I don't want to dwell on having an engineering job just yet. After all it is temporary and in May I could very well be out on the street again. I also haven't done anything yet. Finally, I will not place all of my self-esteem and value upon the fact that I have a job doing what I want to do. I learned through unemployment that I have to value things in my life like relationships, health, and my time, not just what I do for 1/4 of the hours every week.
Unemployment taught me that my life "situation" is a whole lot more fragile than I knew. Hopefully you never experience living on credit cards, and if I wasn't so proud perhaps I would never have experienced it either. For the next several months I expect to have more revelations about what unemployment meant to me. So stay tuned. I feel no one can ever fully appreciate a situation until after it is over. Only then can we view the event or events with more objective eyes.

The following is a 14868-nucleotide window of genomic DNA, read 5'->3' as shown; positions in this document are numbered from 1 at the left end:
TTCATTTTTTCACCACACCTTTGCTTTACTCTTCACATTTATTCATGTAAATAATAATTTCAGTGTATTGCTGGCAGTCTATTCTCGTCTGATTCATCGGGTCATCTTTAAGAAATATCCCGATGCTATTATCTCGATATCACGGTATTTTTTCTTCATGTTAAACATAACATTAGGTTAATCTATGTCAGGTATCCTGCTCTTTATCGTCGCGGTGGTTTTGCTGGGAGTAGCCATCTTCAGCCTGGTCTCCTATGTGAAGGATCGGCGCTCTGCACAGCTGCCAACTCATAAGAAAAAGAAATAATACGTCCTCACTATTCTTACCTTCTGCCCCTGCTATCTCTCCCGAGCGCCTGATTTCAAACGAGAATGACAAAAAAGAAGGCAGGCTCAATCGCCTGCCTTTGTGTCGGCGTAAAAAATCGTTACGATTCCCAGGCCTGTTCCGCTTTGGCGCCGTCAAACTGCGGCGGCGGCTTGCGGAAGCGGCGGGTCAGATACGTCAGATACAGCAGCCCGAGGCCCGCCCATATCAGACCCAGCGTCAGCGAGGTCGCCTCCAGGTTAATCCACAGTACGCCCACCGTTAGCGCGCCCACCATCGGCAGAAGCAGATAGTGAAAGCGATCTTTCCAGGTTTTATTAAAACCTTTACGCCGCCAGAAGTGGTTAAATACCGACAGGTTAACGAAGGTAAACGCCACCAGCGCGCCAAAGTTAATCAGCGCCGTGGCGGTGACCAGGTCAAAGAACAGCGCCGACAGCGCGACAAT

I had a great week running! I ran three workouts plus a 20 miler. I ran a total of six miles faster than 5:10 per mile pace, which is more miles at that pace then I have ever run in one week before. As part of that I ran a 4:56 mile in practice and two 5:00 miles. A 4:56 is the fastest mile I have ever run in practice. I also ran a 6.6 mile tempo and did some strides which puts my quality at the end of the week near 13 miles, which is a much larger amount and percentage that it has been in months, perhaps even a year or more. My total for the week was 101 miles, my third consecutive week over 100 miles. Needless to say running is going very well. I hope, and I feel from fall of 2009 experience, that my running is going to continue to be on the up and up. A job adds stability and routine and I do well when I have a schedule to follow. Which is to say I feel my life is more productive when I have some demands on my time, up to a point. But I can't imagine how working 40 hours a week will demand much of my time. I've never had a job that is only 40 hours a week. School and Boy Scout Camp always seemed to be 60+ hours a week. Who knows, maybe my mileage will get up to the magical 130 miles a week? (I tired about a year ago and ran myself into the ground for a 127 mile week.)